Illinois Supreme Court Upholds Biometric Information Privacy Act: Will Rosenbach Become the Majority Rule On “Minority Report” Issue?

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By: Robert Arnold and Celeste King

Biometric data refers to a physical characteristic that allows the establishment and verification of a person’s identity.  The most common forms of biometric data are fingerprints, retinal and face recognition scans and voice recognition.  Unlike a password, biometric data is intrinsically unique to an individual.  Companies collect the data, extract it and store it, and from that point forward are able to compare it with any future scan to verify the individual’s identity.  But, the two fundamental weaknesses of all identity privacy techniques likewise apply to biometric data: (1) must the entity collecting the data explain the purpose and use of the biometric data, and (2) what if your biometric data is misappropriated?

To deal with these issues, three states have thus far passed biometric privacy statutes – Illinois, Texas and Washington – with more states in the process of enacting similar laws.  As the first law of its kind passed in the nation, the Illinois Biometric Information Privacy Act (“BIPA”) (740 ILCS 14/1 et seq. (West 2016)), restricts how private entities may collect, retain, disclose and destroy biometric identifiers.  Specifically, BIPA requires entities collecting biometric data to provide written notice and obtain consent from individuals providing the data.  BIPA is distinguished from other biometric laws because it allows a person “aggrieved by violation of the Act” to sue for statutory or actual damages, attorney fees and injunctive relief.

In January 2019, BIPA was the subject of a groundbreaking decision on whether violations of the Act were actionable in the absence of “actual harm.”  In Rosenbach v. Six Flags Entertainment Corporation, 2019 Il 123186 (Jan. 25, 2019), the Illinois Supreme Court said they were.  The Court reversed the appellate court and held that a plaintiff may seek statutory damages under BIPA even without alleging actual injury or any adverse effect beyond a technical violation of the Act.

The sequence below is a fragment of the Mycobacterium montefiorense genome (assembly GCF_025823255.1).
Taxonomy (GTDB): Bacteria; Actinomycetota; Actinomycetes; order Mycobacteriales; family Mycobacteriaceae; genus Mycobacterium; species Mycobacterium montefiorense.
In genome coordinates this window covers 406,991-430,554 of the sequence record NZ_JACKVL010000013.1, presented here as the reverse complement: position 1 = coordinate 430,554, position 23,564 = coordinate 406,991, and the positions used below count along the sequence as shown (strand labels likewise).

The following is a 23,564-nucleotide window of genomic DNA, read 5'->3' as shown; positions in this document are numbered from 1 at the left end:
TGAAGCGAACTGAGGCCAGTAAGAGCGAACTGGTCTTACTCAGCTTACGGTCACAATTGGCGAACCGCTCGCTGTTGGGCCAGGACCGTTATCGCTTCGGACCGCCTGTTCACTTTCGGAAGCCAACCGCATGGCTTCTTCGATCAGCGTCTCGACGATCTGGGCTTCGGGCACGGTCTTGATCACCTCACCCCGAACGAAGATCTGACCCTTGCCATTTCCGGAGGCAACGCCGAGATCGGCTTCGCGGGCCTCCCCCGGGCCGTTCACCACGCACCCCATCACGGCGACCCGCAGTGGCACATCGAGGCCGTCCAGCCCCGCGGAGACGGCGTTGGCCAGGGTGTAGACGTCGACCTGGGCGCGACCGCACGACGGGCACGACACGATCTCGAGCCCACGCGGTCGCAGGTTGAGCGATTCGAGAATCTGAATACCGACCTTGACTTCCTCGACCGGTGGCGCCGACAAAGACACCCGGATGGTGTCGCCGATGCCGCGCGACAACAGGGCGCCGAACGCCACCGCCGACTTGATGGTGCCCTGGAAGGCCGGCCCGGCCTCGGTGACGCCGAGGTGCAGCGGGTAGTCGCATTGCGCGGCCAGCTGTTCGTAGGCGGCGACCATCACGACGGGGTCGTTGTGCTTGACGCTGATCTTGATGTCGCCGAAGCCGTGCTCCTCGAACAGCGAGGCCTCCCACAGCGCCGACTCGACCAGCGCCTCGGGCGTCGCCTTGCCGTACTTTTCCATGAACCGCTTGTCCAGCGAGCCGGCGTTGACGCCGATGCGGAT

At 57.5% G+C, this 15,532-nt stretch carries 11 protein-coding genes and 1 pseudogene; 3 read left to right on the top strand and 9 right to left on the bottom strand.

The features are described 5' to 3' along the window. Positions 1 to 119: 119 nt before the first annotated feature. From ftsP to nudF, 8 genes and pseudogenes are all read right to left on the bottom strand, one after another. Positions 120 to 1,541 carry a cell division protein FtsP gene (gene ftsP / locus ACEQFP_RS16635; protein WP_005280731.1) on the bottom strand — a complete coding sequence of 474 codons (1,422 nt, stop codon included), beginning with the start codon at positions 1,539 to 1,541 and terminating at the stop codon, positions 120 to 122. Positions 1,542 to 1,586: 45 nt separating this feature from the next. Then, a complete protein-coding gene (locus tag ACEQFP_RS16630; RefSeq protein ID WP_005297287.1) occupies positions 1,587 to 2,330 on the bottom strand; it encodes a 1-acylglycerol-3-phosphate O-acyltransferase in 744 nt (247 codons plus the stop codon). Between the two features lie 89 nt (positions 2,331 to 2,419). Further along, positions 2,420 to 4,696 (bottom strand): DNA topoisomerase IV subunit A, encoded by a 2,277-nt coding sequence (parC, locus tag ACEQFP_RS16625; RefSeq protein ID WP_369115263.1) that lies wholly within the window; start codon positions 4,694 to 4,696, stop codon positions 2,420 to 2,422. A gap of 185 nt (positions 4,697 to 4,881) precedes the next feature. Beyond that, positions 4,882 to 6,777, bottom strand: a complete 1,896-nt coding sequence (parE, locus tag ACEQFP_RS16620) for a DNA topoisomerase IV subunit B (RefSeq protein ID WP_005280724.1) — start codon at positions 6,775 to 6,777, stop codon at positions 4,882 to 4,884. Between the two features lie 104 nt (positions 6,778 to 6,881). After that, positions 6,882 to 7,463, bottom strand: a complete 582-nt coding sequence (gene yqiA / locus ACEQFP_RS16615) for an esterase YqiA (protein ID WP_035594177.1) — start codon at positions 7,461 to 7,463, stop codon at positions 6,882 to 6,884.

The defendant Six Flags uses a fingerprinting process for repeat-entry pass holders.  The system scans biometric data, then records and stores it so Six Flags can quickly verify customers’ identities.  Rosenbach’s son obtained a season pass, which required him to have his thumbprint scanned.  Neither Rosenbach, a minor, nor his parent were notified in advance that biometric data was necessary to obtain a pass.  Six Flags also did not publish information about where and how the data were stored, for how long, whether it was used for other purposes, or how it was destroyed.  Finally, plaintiff had not consented to providing biometric data and did not sign any waivers.

The 3-count complaint alleged that Six Flags violated BIPA because it failed to follow the statutory protocols requiring informed consent and written waivers.  The complaint also sought injunctive relief and a common law claim for unjust enrichment.  In the trial court, Six Flags successfully moved to dismiss the complaint on grounds that plaintiffs suffered no actual or threatened injury and therefore lacked standing to sue.  The Illinois Appellate Court affirmed the dismissal and the Illinois Supreme Court granted leave to appeal.